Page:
3. This blog was originally posted on Level Up Translation's blog. As the developer or publisher of a title that took a considerable amount of time and money to develop, the localization of your game is clearly a point you should not neglect. Localization strategies differ from one platform to another though. Here are a few tips to help you decide what languages to localize your Steam game into. 7 languages cover 65% of Steam users Your game is going to hit Steam and you don't even know where to start with its localization? Don't worry, we've got you covered! Here are the 7 languages (including English) you should absolutely consider localizing your game into: 1 - Russian 10.88% of Steam users are Russian. They make up the second largest gaming population on Steam after the US. Russian players also own a whopping 8,66% of the total games owned on Steam, and PC is by far their favourite gaming platform. Don't think twice, localize your game in Russian! 2 - German 4.93% of Steam users are German and they account for 6.23% of the games owned on the platform (31.87 per user on average, against 20.09 for Russian players). Germany is also the first European country in terms of game revenue, so localizing your game in German is not only a safe bet, it's a must. 3 - Brazilian Portuguese The share of Steam users from Brazil keeps on increasing. 4.72% of Steam users are Brazilian and they account for 3.55% of the total games owned on the platform. Brazil is the most important market in South America and English proficiency is relatively low. Still hesitating to localize your game in Brazilian Portuguese? Think again! 4 - French 3.61% of Steam users are from France and they account for 3.49% of the games owned. Localizing your title in French also gives you access to Quebec as well as French-speaking countries in North and West Africa. However, if you are specifically targeting French-speaking gamers located in Canada, we do recommend that you localize your game into Quebecois as well. 5 - Chinese Chinese gamers mostly play on PC (57% of the Chinese gaming population) and with 4.86% of Steam users coming from China, your game definitely has to be localized for that market. Chinese users own relatively few games (2.46% of total games owned on Steam) but this is probably due to the relatively low number of games available in Chinese on the platform at the moment. Who said niche? If your game has the potential to find an audience in China, you know what to do next. 6. Spanish, but... Although "only" 1.43% of Steam users are from Spain, as much as about 6% of Steam users come from Spanish-speaking countries. Spanish is a pretty special case though. Should you decide to tackle the Latin American market (the second fastest growing region in terms of game revenues), we highly recommend that you go for specific locale versions. Localizing your game in the above 6 languages will have more than 35% of Steam users covered. Providing your game was developed in English (an additional 30%), this makes your game available to 65% of Steam users! Raise your hand if you would like to miss 65% of the Steam market! Anyone? No? Good... Other languages worth considering for Steam Italian Looking at the numbers, the Italian gaming market is far from its days of glory. However, one could hardly recommend to ignore the "I" in the traditional FIGS (French, Italian, German, Spanish). Not only has Italy a relatively low English proficiency, but choosing not to localize your title in Italian might expose you to negative criticism for not living up to the expectations of Italian gamers. Many consider the lack of Italian localization an eliminatory criteria for playing a game, and just like many French and Spanish players, Italian gamers tend to swiftly uninstall a game if it is not available in their native tongue. Polish, Ukrainian Given the share of Steam users speaking these two languages (respectively 9th and 11th population of Steam users), localizing your game in Polish and Ukrainian is a pretty smart move. They are also cheaper than French, German, Italian or Spanish, so if you have the budget, go for it! Turkish 2.04% of Steam users speak Turkish. For comparison, Swedish players represent 1.54% of Steam's audience. On the other hand, translating from English to Turkish takes nearly 50% longer than translating into FIGS. Turkish is therefore relatively expensive when it comes to localization, and we only recommend it if your budget can handle it. Has this post helped you clarify where your Steam games could sell best? Then gear up for your global quest and work with our game localization specialists who will pour their heart and soul (as well as a considerable amount of coffee/tea) into the localization of your game! Contact us now! Follow Level Up Translation on Facebook, Twitter and LinkedIn to get all our tips and insights to help you with your game localization! If you like what you just read, there's more for you! Just follow us for more game localization tips and insights: Facebook Twitter LinkedIn Got a game that needs to be localized? Tell us about it! We've got plenty of XP to help you level up! Level Up Translation - Expert Video Game Localization Services - www.leveluptranslation.com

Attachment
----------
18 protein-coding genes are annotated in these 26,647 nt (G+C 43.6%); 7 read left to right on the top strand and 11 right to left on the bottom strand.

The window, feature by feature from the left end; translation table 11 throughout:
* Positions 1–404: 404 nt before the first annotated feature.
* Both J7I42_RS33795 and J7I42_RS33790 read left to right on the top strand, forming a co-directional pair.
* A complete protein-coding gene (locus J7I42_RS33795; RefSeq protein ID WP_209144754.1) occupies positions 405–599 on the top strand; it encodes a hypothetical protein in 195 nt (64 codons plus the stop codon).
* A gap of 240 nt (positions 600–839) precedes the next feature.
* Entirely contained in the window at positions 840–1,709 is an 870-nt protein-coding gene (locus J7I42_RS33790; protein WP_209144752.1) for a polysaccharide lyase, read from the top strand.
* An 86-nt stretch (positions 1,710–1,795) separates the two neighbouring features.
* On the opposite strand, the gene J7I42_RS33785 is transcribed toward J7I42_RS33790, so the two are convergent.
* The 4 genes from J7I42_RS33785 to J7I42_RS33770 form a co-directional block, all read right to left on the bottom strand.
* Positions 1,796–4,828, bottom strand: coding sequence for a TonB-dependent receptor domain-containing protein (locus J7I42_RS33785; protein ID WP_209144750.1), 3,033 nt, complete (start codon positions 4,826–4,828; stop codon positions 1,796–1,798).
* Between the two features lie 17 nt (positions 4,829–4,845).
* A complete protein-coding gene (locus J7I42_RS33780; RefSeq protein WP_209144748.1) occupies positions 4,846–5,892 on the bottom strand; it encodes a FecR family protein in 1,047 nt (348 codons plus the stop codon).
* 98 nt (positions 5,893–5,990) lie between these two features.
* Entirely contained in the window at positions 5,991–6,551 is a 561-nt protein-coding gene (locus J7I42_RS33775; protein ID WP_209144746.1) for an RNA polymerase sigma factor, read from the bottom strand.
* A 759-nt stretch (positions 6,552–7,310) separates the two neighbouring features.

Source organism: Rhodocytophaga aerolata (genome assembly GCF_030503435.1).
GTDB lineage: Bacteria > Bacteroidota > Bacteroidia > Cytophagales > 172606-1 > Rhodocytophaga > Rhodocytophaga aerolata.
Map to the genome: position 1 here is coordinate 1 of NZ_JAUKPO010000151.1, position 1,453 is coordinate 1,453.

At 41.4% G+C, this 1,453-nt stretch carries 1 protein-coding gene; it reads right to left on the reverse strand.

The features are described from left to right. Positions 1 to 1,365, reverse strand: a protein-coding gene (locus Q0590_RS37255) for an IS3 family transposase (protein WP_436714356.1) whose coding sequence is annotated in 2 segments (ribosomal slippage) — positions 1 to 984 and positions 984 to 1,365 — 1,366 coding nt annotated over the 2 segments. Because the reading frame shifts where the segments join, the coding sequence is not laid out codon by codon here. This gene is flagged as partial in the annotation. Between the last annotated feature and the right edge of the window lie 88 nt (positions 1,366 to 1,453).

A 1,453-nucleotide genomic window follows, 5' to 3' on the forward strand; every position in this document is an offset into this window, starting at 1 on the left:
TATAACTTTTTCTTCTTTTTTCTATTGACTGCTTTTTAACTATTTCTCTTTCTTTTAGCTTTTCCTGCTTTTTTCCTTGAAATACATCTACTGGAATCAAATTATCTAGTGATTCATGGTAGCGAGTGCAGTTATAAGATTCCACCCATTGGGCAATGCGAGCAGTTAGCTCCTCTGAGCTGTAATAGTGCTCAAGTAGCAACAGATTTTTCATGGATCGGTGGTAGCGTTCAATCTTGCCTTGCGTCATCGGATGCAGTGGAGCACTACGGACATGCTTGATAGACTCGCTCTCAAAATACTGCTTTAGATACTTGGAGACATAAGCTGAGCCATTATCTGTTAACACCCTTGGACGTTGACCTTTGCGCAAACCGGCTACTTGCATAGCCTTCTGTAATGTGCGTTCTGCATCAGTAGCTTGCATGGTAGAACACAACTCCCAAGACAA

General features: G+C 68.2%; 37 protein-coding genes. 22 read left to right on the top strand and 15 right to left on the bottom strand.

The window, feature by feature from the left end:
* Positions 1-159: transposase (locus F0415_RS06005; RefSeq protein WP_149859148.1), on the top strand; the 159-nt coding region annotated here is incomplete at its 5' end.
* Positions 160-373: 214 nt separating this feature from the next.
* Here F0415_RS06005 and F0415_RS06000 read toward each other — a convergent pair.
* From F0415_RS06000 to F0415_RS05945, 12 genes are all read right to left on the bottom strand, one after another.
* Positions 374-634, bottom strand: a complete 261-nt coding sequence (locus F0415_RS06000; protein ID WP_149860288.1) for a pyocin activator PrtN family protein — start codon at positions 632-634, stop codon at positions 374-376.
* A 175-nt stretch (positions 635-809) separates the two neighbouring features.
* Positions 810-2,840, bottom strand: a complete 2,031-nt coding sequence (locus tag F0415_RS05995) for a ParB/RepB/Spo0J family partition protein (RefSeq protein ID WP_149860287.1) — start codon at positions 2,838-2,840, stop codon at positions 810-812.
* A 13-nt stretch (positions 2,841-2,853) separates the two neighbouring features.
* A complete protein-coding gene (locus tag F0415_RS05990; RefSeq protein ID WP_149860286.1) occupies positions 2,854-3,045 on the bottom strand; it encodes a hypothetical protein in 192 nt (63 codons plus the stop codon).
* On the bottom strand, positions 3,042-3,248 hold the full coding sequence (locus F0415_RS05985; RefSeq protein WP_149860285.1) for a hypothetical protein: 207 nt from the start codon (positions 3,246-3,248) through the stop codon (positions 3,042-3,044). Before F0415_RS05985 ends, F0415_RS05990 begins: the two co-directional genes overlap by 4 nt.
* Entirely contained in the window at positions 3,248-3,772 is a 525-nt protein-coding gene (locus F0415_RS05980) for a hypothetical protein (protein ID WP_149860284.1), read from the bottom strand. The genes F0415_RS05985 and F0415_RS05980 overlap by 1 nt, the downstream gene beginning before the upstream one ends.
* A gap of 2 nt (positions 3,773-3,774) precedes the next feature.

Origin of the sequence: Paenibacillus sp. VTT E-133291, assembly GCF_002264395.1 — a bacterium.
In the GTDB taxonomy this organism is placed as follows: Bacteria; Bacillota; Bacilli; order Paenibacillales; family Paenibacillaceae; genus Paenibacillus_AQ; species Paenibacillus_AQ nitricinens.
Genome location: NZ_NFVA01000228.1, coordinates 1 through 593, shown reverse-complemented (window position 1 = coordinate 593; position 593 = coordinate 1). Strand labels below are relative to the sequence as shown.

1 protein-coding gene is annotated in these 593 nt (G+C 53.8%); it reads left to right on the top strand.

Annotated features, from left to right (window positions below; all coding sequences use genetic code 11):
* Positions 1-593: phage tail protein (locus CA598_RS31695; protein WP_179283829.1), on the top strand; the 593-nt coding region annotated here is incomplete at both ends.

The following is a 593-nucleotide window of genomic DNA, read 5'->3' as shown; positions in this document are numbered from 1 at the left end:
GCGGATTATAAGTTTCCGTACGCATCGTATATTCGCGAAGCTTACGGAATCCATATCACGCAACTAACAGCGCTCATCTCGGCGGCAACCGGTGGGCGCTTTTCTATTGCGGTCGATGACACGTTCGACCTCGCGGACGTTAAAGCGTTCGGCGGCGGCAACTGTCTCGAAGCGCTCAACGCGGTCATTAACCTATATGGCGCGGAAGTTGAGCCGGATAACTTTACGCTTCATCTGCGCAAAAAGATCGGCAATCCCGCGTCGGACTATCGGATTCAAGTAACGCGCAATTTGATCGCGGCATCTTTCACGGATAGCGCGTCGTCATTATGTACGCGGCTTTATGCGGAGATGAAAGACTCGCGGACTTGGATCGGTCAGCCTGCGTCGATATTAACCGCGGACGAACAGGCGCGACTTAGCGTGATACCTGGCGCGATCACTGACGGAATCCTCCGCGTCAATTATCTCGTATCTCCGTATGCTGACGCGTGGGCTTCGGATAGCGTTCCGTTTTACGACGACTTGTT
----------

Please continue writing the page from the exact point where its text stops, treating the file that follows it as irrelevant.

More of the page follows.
4. Level Up Translation